Not every hard-up family in Dewsbury abuses its children, even if a cycle of deprivation – teenage pregnancy, incomplete education, low expectations – is repeating itself. What the authorities aren't good at, in West Yorkshire, or elsewhere, is spotting families where abuse is occurring in myriad forms, from beatings and incest to rape and deliberate isolation. Most of us don't live in a "broken society"; we love our families and friends, raise money for charity and campaign for causes we care about.

But we need to acknowledge the existence of apparently respectable households where a father can rape his daughters and make them pregnant on 19 occasions; where girls of 16 or 17 can be packed off to the Indian subcontinent to be married to uncles or cousins; where toddlers suffer a catalogue of unexplained injuries, including a broken back; and where teenagers can grow up in strict religious families without being allowed to make friends from different backgrounds, leaving them vulnerable to bullying and sexual abuse.

This is The Other Britain. It is real, and its victims need help as urgently as the socially excluded whose plight moved President Kennedy half a century ago. But it has little to do with the fantasy world of the popular press, where feckless women who live in council houses get pregnant just to get a widescreen TV.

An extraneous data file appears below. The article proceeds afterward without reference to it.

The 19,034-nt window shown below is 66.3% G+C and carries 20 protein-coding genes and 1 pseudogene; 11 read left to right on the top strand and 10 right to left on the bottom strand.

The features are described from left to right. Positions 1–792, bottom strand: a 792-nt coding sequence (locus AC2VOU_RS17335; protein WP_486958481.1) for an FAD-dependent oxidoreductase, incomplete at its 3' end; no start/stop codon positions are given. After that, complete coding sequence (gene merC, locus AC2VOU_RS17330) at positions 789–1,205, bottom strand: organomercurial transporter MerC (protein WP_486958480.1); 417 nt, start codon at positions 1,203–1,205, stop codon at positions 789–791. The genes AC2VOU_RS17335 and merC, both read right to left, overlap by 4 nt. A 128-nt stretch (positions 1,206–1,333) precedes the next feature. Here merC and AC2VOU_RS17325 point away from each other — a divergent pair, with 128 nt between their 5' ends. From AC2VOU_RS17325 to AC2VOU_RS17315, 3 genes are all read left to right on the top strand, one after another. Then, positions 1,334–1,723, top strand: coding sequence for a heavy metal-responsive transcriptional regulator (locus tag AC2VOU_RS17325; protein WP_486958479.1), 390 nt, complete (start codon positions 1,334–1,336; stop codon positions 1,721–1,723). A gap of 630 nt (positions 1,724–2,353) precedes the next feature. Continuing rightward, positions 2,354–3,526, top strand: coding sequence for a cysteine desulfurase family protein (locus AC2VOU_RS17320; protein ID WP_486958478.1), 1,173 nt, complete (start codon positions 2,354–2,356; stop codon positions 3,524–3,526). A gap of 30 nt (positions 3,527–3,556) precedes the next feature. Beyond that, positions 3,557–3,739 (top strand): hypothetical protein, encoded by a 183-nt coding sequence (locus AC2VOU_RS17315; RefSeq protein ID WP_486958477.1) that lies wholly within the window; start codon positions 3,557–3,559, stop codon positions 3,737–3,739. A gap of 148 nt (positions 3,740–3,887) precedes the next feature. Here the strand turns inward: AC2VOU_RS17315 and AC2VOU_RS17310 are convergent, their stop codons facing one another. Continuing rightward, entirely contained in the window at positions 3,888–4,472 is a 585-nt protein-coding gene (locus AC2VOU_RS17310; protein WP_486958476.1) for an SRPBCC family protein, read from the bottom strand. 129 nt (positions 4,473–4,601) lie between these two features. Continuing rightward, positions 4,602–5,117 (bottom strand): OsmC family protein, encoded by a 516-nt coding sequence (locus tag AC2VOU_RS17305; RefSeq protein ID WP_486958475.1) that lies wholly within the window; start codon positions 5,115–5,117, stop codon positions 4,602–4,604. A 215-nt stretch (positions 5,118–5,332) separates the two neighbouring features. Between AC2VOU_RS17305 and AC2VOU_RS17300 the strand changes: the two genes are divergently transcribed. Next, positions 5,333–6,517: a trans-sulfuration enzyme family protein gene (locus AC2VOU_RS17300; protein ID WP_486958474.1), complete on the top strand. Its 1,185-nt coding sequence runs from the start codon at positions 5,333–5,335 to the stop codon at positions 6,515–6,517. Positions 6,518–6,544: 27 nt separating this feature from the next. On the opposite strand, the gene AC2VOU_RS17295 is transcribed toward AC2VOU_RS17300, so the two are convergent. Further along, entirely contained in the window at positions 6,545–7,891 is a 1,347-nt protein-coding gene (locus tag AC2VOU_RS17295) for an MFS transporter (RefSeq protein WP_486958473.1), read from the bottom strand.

React Now

Latest stories from i100
Have you tried new the Independent Digital Edition apps?
iJobs Job Widget
iJobs General

Upper KS2 Teacher

£120 - £150 per day: Randstad Education Birmingham: Upper Key Stage 2 teacher ...

English Teacher

£110 - £130 per day + ?110 - 130: Randstad Education Reading: English Teacher ...

KS2 Teacher with SEN responsibilities

£115 - £130 per day: Randstad Education Luton: KS2 teacher with SEN responsibi...